The Habsburgs were a wealthy aristocratic Austrian family that fought in many wars and battles, and owned many territories throughout Europe roughly during the time of the sixteenth to seventeenth century. They were the hereditary emperors of the Holy Roman Empire, who desired absolutist Catholic rule over their sprawling territories. The most prominent of the Habsburgs resided in Austria, Hungary, and Bohemia. During the Thirty Years' War (1618-1648), they failed in their attempt to impose Catholic rule over the HRE and turn it into a real, unified state; Germany was splintered into 300 principalities, many of them now Protestant. Having failed in their attempt to control Germany, they turned their state-building inward and eastward. Bohemia had already been firmly conquered and Catholicized; the Habsburg king Ferdinand II crushed a revolt by the (Protestant) Bohemian estates at the battle of White Mountain. The Habsburgs were in constant conflict with the Ottoman Turks over the territory of Hungary. In 1683, the Turks attacked the Habsburgs and the Habsburgs came out victorious.
In 1713, the Habsburg king, Charles VI proclaimed the Pragmatic Sanction, which attempted to hold together three distinct territories ruled by the Habsburgs - Austria, Bohemia, and Hungary. The Pragmatic Sanction stated that all Habsburg holdings must be passed down intact to a single heir, who could be a female. In the early 1700s, the Hungarians rebelled against Habsburg absolutist rule and were defeated. However, Charles VI restored many Hungarian rights and Hungary never fell under the Habsburg's absolutist rule.
Labor Shortages-when absolute monarchy took shape in Eastern Europe in 17th Century, it built on social and economic foundations Between 1400 and 1650, nobles and rulers reestablished serfdom in the eastern lands of Bohemia, Silesia, Hungary, Eastern Germany, Poland, Lithuania and Russia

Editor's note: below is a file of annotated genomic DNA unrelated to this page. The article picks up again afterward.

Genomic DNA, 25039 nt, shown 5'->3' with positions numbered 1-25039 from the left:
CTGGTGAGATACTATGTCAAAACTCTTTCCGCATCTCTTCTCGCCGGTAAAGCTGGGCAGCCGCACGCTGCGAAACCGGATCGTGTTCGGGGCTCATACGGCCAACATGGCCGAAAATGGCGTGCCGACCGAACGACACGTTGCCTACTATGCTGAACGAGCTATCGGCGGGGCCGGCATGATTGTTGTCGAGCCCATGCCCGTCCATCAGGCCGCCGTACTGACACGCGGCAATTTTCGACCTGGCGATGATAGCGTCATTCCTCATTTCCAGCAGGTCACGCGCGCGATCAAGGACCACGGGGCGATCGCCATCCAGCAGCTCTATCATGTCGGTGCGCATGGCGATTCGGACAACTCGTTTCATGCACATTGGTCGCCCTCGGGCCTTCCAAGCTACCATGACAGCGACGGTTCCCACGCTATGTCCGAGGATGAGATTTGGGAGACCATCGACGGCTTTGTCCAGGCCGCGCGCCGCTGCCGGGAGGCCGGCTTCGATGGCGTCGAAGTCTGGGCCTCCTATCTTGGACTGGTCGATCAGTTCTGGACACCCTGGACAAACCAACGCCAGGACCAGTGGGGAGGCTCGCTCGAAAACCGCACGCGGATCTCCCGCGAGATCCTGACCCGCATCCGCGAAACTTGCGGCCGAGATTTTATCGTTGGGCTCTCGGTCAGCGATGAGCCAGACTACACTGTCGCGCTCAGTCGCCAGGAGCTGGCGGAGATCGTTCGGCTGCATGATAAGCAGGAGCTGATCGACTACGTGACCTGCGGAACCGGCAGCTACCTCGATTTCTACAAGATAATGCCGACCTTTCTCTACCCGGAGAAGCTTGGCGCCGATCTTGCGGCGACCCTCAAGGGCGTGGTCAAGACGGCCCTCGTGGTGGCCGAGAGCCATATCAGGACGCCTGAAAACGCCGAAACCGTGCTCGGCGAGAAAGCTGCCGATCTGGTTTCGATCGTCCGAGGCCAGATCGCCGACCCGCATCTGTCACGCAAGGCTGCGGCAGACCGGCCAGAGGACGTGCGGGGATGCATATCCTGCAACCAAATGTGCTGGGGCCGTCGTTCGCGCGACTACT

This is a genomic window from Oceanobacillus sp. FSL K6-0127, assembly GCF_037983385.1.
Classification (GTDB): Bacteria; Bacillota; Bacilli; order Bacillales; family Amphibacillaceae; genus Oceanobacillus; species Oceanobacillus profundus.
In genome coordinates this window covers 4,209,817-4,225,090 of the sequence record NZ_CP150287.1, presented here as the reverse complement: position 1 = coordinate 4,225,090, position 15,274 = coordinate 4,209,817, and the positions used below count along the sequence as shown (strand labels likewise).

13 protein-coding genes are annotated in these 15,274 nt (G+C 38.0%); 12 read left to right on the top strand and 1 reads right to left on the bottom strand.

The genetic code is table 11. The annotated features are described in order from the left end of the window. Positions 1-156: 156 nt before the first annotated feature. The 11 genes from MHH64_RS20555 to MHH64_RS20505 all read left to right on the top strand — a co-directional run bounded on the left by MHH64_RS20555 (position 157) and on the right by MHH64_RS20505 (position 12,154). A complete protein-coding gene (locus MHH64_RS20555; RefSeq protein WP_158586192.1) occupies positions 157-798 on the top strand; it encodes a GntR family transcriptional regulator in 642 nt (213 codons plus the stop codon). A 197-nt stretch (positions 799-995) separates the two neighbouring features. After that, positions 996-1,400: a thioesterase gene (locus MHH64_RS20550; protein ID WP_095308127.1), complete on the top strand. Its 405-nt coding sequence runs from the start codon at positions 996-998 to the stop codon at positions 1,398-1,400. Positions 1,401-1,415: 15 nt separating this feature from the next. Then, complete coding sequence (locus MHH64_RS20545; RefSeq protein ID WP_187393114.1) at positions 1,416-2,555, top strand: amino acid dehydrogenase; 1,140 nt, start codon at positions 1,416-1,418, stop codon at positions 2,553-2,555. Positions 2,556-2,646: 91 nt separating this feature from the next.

In Eastern Europe:
the princes and the nobility reduced the importance of towns and the middle classes
The princes and the nobility, with the exception of the ottoman rulers the Balkans, rolled back the gains made by the peasantry in the High Middle Ages
The Princes and nobility reimposed a harsh serfdom on the rural masses
peasants lost their rights and freedom
1300's In Eastern Europe
a general improvement in peasant conditions had occurred in Eastern Europe; serfdom (slavery) all but disappeared
Peasants bargained freely with their landlords and moved as they pleased
social and economical developments headed in same direction through Europe in High Middle Ages
1500's In Eastern Europe
by 1500's in Eastern Europe, eastern peasants were well on their way to becoming serfs again
In Western Europe
Peasants won greater freedom
urban capitalist middle class continued its rise
many sided landlord reaction occurred as lords sought to solve their tough economic problems by more heavily exploiting the peasantry (Page 567) & this FAILED
by 1500, almost all of the peasants were free & in the rest of W Europe, serf obligations had declined
Labor Shortages
drop in population and process in 14th and 15th century caused labor shortages
Eastern landlords used political & police power to turn tables on peasants
lords made their kings issue laws that restricted the peasants time honored right of free movement = peasants could no longer leave to take advantage of better opportunity
lords took more of their peasants land and imposed heavier labor obligations
lords could command their peasants to work for them without pay as many as six days a week